By Ummi Kabir
Oil palm used to be the mainstay of the economy of the then Eastern Region which has now been split into nine states. The giant strides attained by the old Eastern Region government under Dr Nnamdi Azikiwe and Dr Michael Okpara were mostly financed from that resource. It is on record that palm oil played a significant role in drawing the attention of the international community to Eastern Region as one of the fastest growing economies in the world pre-civil war.
Over the years, two issues impacted negatively on the cultivation of the crop resulting in not-too-enthusiastic indulgence in it as a revenue venture. It became more or less a crop cultivated for self-sustenance. The civil war destroyed most of the plantations. What was left lost its attraction with the discovery of hydrocarbon in commercial quantity in the zone that used to be the home base of the perennial crop. Ever since, its relevance in the economic activity of the country has been greatly down played to the extent that a country that used to be a net exporter of this produce is now a net importer even for domestic use.
The civil war apart, oil palm cultivation suffered the same fate like most other agricultural practices.
The same neglect that almost destroyed the rice, cotton, maize and other crops also affected oil palm. Nobody was interested in going to farm when there is easy money from petroleum.
The little quantity of palm oil that is produced in the country is playing its role no matter how small in the economic diversification agenda of the Governor of Central bank of Nigeria (CBN), Mr Godwin Emefiele, using the Anchor Borrowers’ Programme (ABP). Experts point out that the price of a barrel of palm oil competes very favourably with the price of a barrel of crude oil. Regardless, there seem to be a deliberate lack of interest in harnessing this cash crop which, like crude oil, when cracked, can yield a lot of derivatives that can be harnessed to improve revenue earnings from that sector.
It is in realisation of the bounteous potentials of this crop that Mr Emefiele and the CBN are reworking the framework on lending to tree crops with emphasis on oil palm. This much was confirmed by a spokesperson of the National Palm Producers Association of Nigeria (NPPAN), Mr Alphonsus Inyang, who also said that it takes up to three years to produce a viable palm tree.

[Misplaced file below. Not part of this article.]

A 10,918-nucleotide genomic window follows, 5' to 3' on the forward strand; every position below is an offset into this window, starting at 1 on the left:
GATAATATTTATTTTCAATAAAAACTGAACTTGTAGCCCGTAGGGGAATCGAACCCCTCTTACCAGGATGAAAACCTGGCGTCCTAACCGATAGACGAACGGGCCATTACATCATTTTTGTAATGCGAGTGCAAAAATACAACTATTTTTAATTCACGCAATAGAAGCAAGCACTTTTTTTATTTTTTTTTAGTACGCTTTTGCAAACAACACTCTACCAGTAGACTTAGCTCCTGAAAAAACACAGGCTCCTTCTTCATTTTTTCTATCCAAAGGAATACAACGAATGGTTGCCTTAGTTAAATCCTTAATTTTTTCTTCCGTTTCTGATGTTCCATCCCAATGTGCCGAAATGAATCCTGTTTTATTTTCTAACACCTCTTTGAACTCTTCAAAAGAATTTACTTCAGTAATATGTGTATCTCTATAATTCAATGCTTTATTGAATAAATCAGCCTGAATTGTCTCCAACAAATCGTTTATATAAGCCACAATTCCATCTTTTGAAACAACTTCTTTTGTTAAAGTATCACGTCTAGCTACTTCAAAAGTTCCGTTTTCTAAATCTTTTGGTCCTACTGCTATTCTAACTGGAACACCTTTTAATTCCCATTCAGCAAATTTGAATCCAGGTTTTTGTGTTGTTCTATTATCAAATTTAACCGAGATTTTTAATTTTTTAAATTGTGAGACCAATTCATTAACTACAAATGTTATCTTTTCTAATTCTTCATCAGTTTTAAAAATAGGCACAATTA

This may seem a long term investment but when it starts to yield, it can last for up to 40 years. How many petrol stations can last for 40 years? The few that do will have to be rebuilt, reconstructed and rehabilitated on a regular basis for them to remain in business. This ought to be enough attraction for high networth investors to think of investing heavily in the sector. But is it? The average Nigerian investor is impatient. Gestation period means little or nothing to them. The emphasis is on fast income yielding businesses, buying and selling, contracts, oil and gas. The average Nigerian businessman is averse to risk- taking. For them, agriculture is susceptible to the elements and natural disasters do occur most times. But disaster also do occur elsewhere too.
That may explain why the CBN is stepping in to galvanise investment attraction in that direction. The apex bank is set to reassure and encourage investors that agriculture, including oil palm production, is the way to go. The future may very well depend on it. Presently, NPPAN members are largely small holder farmers who produce 80 percent of the total volume of palm oil in Nigeria while the big players produce the balance of 20 percent. For the sector to grow on a sustained basis, big investors in the public and private sectors must step in and step up.